by Angelita Williams
When I was in college, my first creative writing teacher told me, “You show me horse thieves, and I’ll tell you if they’re good or not.”
And of course, the ultimate lesson, the dead horse that he considered worth beating: “Show, don’t tell.”
He assigned each of us books, individually, based on our style. His praise was appreciated because within it, we found guidance.
But for all of his effort and encouragement, I can’t remember his face and can’t recall his name.
I remember being hungry in that classroom, ravenous for an audience, for feedback and for the chance to start my illustrious writing career. I had the deluded confidence of a diary keeper who thought her life was a novel.
I would have carried that arrogance with me, throughout college and perhaps throughout my life, if it hadn’t been for Evelyn.
I think she’s still at the university, though she was in her early seventies when I graduated. She was a prolific writer, petite and constantly smiling. She had a knack for being condescending without being rude – a true virtue of a southern belle – but she had an easy manner that seduced you into her confidence and a voice you wanted to listen to.
I don’t think there were a lot of things she took seriously, and I think she spent a lot of time laughing at the world.
And there I was, a self-important girl with a sprinkling of raw talent, sitting on a high horse so no one could hurt me, tell me I was wrong or tell me I was bad.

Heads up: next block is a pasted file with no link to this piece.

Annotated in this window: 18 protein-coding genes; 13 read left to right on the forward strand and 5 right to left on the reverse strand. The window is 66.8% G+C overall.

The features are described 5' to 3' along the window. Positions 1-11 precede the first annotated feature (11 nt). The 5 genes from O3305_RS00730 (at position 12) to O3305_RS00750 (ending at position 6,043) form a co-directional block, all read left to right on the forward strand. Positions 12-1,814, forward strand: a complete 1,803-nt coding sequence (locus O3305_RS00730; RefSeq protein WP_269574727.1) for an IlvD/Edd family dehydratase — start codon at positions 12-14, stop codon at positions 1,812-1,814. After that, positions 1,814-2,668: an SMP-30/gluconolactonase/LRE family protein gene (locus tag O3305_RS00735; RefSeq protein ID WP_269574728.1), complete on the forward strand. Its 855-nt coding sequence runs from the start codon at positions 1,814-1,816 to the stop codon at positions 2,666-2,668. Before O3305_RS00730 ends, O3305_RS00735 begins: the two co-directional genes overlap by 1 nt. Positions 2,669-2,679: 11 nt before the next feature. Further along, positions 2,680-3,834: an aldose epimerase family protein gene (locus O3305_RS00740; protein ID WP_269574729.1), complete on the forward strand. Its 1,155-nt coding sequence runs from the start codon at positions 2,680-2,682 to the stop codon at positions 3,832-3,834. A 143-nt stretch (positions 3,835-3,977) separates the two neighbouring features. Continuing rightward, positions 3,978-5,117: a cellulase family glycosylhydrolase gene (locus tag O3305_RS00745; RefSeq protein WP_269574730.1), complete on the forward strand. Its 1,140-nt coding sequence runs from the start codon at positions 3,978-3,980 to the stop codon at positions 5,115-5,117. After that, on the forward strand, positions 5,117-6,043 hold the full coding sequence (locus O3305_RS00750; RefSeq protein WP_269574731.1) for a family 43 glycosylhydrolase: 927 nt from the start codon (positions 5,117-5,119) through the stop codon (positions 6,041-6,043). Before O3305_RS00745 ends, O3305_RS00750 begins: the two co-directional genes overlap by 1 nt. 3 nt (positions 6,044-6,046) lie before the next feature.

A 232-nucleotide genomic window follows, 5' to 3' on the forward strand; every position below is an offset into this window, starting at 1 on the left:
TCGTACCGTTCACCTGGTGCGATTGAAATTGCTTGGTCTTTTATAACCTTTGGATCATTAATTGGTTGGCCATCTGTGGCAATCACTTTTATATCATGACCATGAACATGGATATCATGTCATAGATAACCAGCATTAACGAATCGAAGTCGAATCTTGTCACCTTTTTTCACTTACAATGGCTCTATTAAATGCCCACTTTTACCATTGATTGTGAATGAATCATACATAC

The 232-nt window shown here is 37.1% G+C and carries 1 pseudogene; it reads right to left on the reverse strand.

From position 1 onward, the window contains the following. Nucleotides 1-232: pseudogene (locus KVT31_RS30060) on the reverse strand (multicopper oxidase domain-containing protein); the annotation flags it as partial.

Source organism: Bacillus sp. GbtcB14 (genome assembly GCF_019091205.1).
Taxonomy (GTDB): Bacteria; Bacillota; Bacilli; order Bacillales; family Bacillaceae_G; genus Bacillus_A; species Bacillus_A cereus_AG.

And no one could have knocked me off that high horse but Evelyn because what Evelyn did was just unthinkable.
She ignored my work. Overlooked it completely.
When it would come my turn to read aloud, she would usually stop me, about halfway through. Everyone around the table would take a turn to comment, and then Evelyn herself would ask some trite question or abstain completely by slyly changing the subject or moving on to the next student.
I wanted to impress her, so I kept taking her classes; but the result was always the same. My work did not appeal to her.
Evelyn taught me the lesson of accepting rejection, which is possibly the hardest lesson we learn as writers. There’s a fine line between searching for acceptance and soliciting edits, and it’s easy for ego to get in the way of artistic evolution.
When was the first time you dealt with rejection as a writer?
Angelita Williams is an education blogger who loves writing about all the latest online learning trends in the industry. When she's not writing articles, Angelita is probably trying a recipe from her library of cookbooks. You can reach her at email@example.com